Q: What happened with Jabari Price going on injured reserve?

A: He needed to have shoulder surgery.

Q: What went into the decision to elevate Brandon Watts?

A: We just felt like we needed some help at linebacker and he's done a good job. He really has done a good job on the show teams and special teams stuff and we have a lot of hope for him.

Q: What do you expect out of Sharrif Floyd today at practice?

A: I don't know yet. He's here, so he's doing good, but I don't know.


Vikings Quarterback Teddy Bridgewater

It's great to get back to work this week, shift our focus to Chicago. We know the challenge that's ahead of us and we're aware of the streak that we haven't won in Chicago, since I can't even remember. The guys are aware of that, Coach Zimmer, he stressed how important this game is and we know how important it is. Another divisional game, on the road and we need to play on the road the way we play at home. I think the guys are doing a good job of just understanding that and we're excited.

Q: How often does Coach Zimmer mention the streak?

A: [Laughs] In the team meeting this morning he brought it up, we're aware of it. I think we only have three guys on the roster who were on that team that won at Soldier Field, Chad [Greenway], Adrian [Peterson] and BRob [Brian Robison]. We know it's a challenge ahead of us and we want to hopefully put an end to that streak.

Q: Have you ever played in a game with clock issues like there was at Soldier Field last year?

A: Nah, it was the first time that I've ever experienced something like that. I think we could have handled the situation a little better, but when you're not aware of how much time is left on the clock when you're down there on the playing field, it forces to make some decisions that you probably wouldn't have made if you were aware of the play clock or the game clock. Hopefully it doesn't happen again this year.

Q: What are the challenges to completing passes to so many different receivers like you did against Detroit?

A: It just happens in this offense if you know where your check-downs are and things like that. In this offense you always have an outlet in the passing game. Our guys do a great job of being spaced up, understanding passing concepts. For me, I try to get through my progressions fast and not hold on to the football, it just allows those guys to make plays and it showed Sunday, 11 different guys were able to touch the football and make plays for us.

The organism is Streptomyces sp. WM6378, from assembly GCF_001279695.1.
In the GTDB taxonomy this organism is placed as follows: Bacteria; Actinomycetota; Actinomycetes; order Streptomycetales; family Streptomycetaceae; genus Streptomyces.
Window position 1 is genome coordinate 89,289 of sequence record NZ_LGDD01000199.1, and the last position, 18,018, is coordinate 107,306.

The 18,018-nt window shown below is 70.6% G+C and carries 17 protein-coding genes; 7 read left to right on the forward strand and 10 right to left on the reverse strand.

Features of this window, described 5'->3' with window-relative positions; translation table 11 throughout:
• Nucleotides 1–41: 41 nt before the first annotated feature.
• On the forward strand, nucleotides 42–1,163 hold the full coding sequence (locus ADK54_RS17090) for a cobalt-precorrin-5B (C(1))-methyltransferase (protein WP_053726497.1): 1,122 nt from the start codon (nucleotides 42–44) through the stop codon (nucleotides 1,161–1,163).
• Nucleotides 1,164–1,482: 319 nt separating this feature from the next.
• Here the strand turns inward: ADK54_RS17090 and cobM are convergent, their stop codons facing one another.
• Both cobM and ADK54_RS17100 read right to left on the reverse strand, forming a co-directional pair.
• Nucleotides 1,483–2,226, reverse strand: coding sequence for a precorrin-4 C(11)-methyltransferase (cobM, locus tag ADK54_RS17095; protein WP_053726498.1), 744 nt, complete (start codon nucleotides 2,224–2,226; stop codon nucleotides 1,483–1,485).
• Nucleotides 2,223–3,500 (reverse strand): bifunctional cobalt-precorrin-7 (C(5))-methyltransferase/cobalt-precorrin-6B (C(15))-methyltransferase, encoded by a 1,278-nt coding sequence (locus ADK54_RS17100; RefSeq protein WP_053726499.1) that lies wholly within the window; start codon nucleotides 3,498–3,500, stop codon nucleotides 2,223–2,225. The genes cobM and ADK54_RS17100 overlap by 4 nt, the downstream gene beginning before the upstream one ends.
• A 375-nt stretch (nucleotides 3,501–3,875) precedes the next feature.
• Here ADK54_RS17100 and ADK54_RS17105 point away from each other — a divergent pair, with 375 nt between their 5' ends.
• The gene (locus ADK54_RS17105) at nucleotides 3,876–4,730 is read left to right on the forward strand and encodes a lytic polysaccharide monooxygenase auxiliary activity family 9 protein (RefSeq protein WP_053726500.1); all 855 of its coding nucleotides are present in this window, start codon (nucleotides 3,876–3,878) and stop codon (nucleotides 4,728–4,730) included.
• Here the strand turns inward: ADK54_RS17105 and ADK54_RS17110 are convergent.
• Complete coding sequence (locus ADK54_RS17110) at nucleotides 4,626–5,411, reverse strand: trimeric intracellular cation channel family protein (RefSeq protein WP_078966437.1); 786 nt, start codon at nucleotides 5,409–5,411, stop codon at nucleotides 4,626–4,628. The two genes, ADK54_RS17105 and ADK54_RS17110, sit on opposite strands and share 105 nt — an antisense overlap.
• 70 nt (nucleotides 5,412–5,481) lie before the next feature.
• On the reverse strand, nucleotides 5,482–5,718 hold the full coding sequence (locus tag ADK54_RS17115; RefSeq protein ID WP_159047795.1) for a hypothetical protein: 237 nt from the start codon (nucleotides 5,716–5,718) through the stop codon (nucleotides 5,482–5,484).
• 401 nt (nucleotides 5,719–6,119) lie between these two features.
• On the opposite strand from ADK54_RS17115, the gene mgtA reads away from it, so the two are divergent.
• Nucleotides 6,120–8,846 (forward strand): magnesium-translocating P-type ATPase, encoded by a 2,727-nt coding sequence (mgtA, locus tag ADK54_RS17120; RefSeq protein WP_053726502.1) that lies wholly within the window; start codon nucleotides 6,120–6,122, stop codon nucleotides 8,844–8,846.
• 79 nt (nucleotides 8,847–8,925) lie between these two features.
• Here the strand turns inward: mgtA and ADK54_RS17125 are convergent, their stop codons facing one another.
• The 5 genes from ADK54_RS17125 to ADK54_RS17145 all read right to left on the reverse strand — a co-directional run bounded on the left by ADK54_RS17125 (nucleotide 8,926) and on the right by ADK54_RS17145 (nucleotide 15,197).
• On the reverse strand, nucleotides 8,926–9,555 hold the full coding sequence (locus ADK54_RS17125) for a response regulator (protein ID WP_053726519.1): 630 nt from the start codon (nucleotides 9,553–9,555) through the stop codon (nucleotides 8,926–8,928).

Q: Do you have to develop a chemistry with all of those different players, is it harder to throw to different types players?

A: No, not at all. Like I said, in this offense you always have an outlet in the passing game. As long as you know where those guys are, it'll be easy to spread the ball around to those guys and get the ball in their hands and allow them to make plays.

Q: When the running game gets stopped it seems like you have to throw a lot quicker, are you sensing that you're going to have to get the passing game going quicker in games?

A: That's our mindset going into any game, just to start fast, whether it's in the run game or the pass game. We want to be a balanced team. We know that teams are going to focus on Adrian [Peterson] and try and stop the run. Our coaching staff is still doing a great job of just helping us out, whether in the run-game, calling plays that allow us to still have some success or in the passing game.

Q: What does Jerick McKinnon bring to this offense?

A: Jerick [McKinnon], he just brings a change-up to the team. He's a guy who will come out of the backfield, we like him in those one-on-one matchups with the linebackers. He's a guy who brings a different running style than Adrian, it's good to have that in the backfield.

Q: Are you surprised by Jerick McKinnon's limited number of snaps?

A: I have no control over that. I'm just glad when he's in there, he's taking advantage of his opportunities.

Q: On Charles Johnson's catch, did Jarius Wright's route on that play help free up Johnson?

A: In this system, guys know that sometimes a route may call for them to just open up another receiver. We have different plays that allow, whether it's Jarius [Wright] to run across the linebackers face and hopefully they grab Jarius and we throw the ball behind them or something like that. It's just understanding his responsibility, it just helped CJ [Charles Johnson] get open.

Q: When you review the sacks that you've taken has there been an opportunity to avoid them?